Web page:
12 February 2013
I am bad at Lent, just as I am bad at New Year's resolutions. Specifically, I am bad at giving up bad habits, and at taking up good habits. I resist change, even change that is undeniably good. At least I am bad at the change that requires any effort at all. But I try again every year. I'm only half-hearted about New Year's resolutions, but I do usually mean what I say about Lent.
As of Sunday afternoon, I'd been fairly sure what I was going to do for Lent this year, but then on Monday I ran into this article about Austrian churches encouraging their congregations to give up their cars for Lent. Reducing the amount that I drive would be a net good: I'd walk more, put less smog into the air, and spend less on gas.
My kids are both in schools that are walking distance. The library, my yoga class, their dance classes, and a grocery store, all in walking distance. At the beginning of the school year when I was ambitious, I walked them to and from school regularly. But I've been slacking, and this is the push I need. Of course, Lent begins on a Wednesday, and Wednesday is dance class day, which means the first day will be the roughest day. I told my friend about this scheme and she said "And you don't even own a stroller any more." Trust me, I know that the walk home from dance classes is likely to be a trail of tears. I plan on having a backpack full of snacks and other enticements with me, and I bought the boys each a reflective vest, since we'll be walking home in twilight. I'm hoping the reflective vests will be novelty enough to keep them cheerful at least part of the way. And if all that walking means they collapse into their beds and fall asleep quickly, well, that's just an extra-shiny bonus.
I can't give up my car entirely. Church is too far to walk. So is the farmers' market, the pediatrician, and the store that has the bulk bins. I'm trying to figure out the best bus route, but the fact is I live in the 'burbs and the buses out here aren't great. That's on weekdays. On weekends they're terrible. That's part of the challenge, of course. Just sitting down and figuring out what it would talk to use the bus instead of my car makes me think about folks who don't have cars, and about what kinds of changes we'd need to make. Would it be easier to fix the bus system, or to convince my local grocer to add organic bulk bins? Would I be better off getting a trailer for my bike? Should we subsidize bikes? Are there enough bike lanes? There is no single right answer, and the problem (Which problem? Poverty? Global Warming? Yes.) is complex. Giving up driving my kids to school isn't going to solve anything, except that it will make me aware, for the six weeks of Lent, that the car that sits in my driveway is a both a privilege and a problem.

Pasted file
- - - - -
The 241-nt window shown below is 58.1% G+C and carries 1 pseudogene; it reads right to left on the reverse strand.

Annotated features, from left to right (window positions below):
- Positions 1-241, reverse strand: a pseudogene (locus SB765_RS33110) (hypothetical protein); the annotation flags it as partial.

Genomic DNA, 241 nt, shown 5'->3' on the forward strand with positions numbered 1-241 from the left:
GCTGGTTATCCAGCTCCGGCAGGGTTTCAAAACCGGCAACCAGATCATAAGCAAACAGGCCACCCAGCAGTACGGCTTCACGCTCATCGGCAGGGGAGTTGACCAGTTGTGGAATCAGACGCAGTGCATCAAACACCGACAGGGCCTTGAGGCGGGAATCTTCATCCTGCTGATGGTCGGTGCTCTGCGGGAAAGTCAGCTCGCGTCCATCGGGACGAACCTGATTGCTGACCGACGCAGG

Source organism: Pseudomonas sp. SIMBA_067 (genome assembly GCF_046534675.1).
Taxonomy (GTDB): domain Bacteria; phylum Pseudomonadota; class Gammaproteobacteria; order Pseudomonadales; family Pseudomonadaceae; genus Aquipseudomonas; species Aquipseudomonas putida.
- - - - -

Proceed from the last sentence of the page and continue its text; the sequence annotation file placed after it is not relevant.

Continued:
This week my awareness is also drawn to the needs of others because it is my church's turn to host the rotating homeless shelter. About forty people, most of them working poor, some of them children, are sleeping on cots in the Parish Hall. I dropped off some dictionaries today because some of the guests are school age and needed dictionaries to do their homework.
They eat breakfast and dinner with us, and we provide sandwiches and other lunch supplies. It is a point of pride with us that the food is good food, home cooked, and ample. The shelter residents are our guests, and before we send them out to navigate a world that doesn't care if they don't have cars or roofs over their heads, we make sure they have their bellies and their hearts fed. I made this pound cake for tonight's dessert.
(Edited to add that after the shelter was done, one of the kitchen workers hunted me down to let me know that while there was plenty of pound cake to go around, mine had been mostly devoured by the volunteers. Many of them come to the shelter straight from work, and this pound cake was too delicious to resist. I promised I'd make two for next year.)
Rose Levy Beranbaum's Perfect Pound Cake
adapted from The Cake Bible
1.5 ounces milk
3 large eggs
1 1/2 teaspoons vanilla
5.25 ounces sifted cake flour
5.25 ounces sugar
3/4 teaspoon baking powder
1/4 teaspoon salt
6.5 ounces unsalted butter, softened.
ingredients should be room temperature before mixing
Preheat oven to 350 Fahrenheit.
Prepare a loaf pan by buttering, place parchment paper on the bottom, then butter and flour.
In a medium bowl, mix together the milk, eggs and vanilla.
In a large mixing bowl combine the dry ingredients and mix on low speed for thirty seconds. Add the butter and half the egg mixture. Mix on low speed until ingredients are moistened. Increase to high speed (medium if using a stand mixer) and beat for one minute.
Scrape down the sides of the bowl. Gradually add the remaining egg mixture in two batches, beating for twenty seconds after each addition. Scrape down the sides.
Scrape the batter into the prepared pan and smooth the surface with the spatula. Bake 55-65 minutes, or until a toothpick inserted in the center comes out clean. Cover with foil after the first 30 minutes to prevent over browning.
Allow the cake to cool in the pan for about 20 minutes, then remove to a wire cooling rack and allow to cool completely.
There are no good strawberries right now where I live, but if you make this during strawberry season, I suggest you chop some strawberries up and use them for topping.